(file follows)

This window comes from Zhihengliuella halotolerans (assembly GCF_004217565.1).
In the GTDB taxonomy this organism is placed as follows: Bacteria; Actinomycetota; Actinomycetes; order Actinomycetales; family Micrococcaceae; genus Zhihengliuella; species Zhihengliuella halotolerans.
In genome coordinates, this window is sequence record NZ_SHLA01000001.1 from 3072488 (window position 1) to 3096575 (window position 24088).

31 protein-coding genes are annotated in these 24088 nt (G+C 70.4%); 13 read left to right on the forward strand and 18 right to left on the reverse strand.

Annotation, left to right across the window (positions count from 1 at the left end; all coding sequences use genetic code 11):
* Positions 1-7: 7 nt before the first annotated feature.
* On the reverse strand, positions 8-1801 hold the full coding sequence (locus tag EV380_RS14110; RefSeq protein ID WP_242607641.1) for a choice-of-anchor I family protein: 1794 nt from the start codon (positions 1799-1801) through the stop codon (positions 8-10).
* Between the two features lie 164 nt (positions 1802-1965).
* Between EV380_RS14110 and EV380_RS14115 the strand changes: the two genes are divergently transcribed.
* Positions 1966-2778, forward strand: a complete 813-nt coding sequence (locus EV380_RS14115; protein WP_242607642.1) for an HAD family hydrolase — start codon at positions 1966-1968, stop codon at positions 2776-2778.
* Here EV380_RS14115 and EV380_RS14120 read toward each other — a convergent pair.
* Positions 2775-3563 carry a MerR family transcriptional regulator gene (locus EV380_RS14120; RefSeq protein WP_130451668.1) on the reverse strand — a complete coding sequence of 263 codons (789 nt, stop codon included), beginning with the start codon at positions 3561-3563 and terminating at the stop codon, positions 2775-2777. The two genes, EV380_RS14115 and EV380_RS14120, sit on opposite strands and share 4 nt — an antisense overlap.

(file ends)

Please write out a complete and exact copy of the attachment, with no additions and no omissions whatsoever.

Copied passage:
This window comes from Zhihengliuella halotolerans (assembly GCF_004217565.1).
In the GTDB taxonomy this organism is placed as follows: Bacteria; Actinomycetota; Actinomycetes; order Actinomycetales; family Micrococcaceae; genus Zhihengliuella; species Zhihengliuella halotolerans.
In genome coordinates, this window is sequence record NZ_SHLA01000001.1 from 3072488 (window position 1) to 3096575 (window position 24088).

31 protein-coding genes are annotated in these 24088 nt (G+C 70.4%); 13 read left to right on the forward strand and 18 right to left on the reverse strand.

Annotation, left to right across the window (positions count from 1 at the left end; all coding sequences use genetic code 11):
* Positions 1-7: 7 nt before the first annotated feature.
* On the reverse strand, positions 8-1801 hold the full coding sequence (locus tag EV380_RS14110; RefSeq protein ID WP_242607641.1) for a choice-of-anchor I family protein: 1794 nt from the start codon (positions 1799-1801) through the stop codon (positions 8-10).
* Between the two features lie 164 nt (positions 1802-1965).
* Between EV380_RS14110 and EV380_RS14115 the strand changes: the two genes are divergently transcribed.
* Positions 1966-2778, forward strand: a complete 813-nt coding sequence (locus EV380_RS14115; protein WP_242607642.1) for an HAD family hydrolase — start codon at positions 1966-1968, stop codon at positions 2776-2778.
* Here EV380_RS14115 and EV380_RS14120 read toward each other — a convergent pair.
* Positions 2775-3563 carry a MerR family transcriptional regulator gene (locus EV380_RS14120; RefSeq protein WP_130451668.1) on the reverse strand — a complete coding sequence of 263 codons (789 nt, stop codon included), beginning with the start codon at positions 3561-3563 and terminating at the stop codon, positions 2775-2777. The two genes, EV380_RS14115 and EV380_RS14120, sit on opposite strands and share 4 nt — an antisense overlap.